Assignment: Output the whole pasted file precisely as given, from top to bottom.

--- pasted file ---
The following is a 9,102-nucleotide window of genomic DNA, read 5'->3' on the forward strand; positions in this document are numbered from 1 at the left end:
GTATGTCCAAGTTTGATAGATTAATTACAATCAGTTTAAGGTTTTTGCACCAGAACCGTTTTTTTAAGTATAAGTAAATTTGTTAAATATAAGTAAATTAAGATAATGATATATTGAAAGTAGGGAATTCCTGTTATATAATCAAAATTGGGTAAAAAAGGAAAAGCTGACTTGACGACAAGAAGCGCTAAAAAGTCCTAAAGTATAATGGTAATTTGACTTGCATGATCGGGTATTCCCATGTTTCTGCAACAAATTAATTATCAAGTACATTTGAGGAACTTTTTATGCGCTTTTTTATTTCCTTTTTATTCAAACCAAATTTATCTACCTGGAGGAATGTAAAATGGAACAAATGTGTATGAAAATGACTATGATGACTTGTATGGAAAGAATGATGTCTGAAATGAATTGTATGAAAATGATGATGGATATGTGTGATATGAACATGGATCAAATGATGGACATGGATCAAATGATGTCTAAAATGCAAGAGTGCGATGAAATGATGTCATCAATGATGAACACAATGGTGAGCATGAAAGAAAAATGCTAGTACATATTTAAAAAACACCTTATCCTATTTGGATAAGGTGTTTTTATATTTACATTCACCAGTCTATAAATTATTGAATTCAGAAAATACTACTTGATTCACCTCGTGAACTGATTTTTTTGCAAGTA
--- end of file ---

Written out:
The following is a 9,102-nucleotide window of genomic DNA, read 5'->3' on the forward strand; positions in this document are numbered from 1 at the left end:
GTATGTCCAAGTTTGATAGATTAATTACAATCAGTTTAAGGTTTTTGCACCAGAACCGTTTTTTTAAGTATAAGTAAATTTGTTAAATATAAGTAAATTAAGATAATGATATATTGAAAGTAGGGAATTCCTGTTATATAATCAAAATTGGGTAAAAAAGGAAAAGCTGACTTGACGACAAGAAGCGCTAAAAAGTCCTAAAGTATAATGGTAATTTGACTTGCATGATCGGGTATTCCCATGTTTCTGCAACAAATTAATTATCAAGTACATTTGAGGAACTTTTTATGCGCTTTTTTATTTCCTTTTTATTCAAACCAAATTTATCTACCTGGAGGAATGTAAAATGGAACAAATGTGTATGAAAATGACTATGATGACTTGTATGGAAAGAATGATGTCTGAAATGAATTGTATGAAAATGATGATGGATATGTGTGATATGAACATGGATCAAATGATGGACATGGATCAAATGATGTCTAAAATGCAAGAGTGCGATGAAATGATGTCATCAATGATGAACACAATGGTGAGCATGAAAGAAAAATGCTAGTACATATTTAAAAAACACCTTATCCTATTTGGATAAGGTGTTTTTATATTTACATTCACCAGTCTATAAATTATTGAATTCAGAAAATACTACTTGATTCACCTCGTGAACTGATTTTTTTGCAAGTA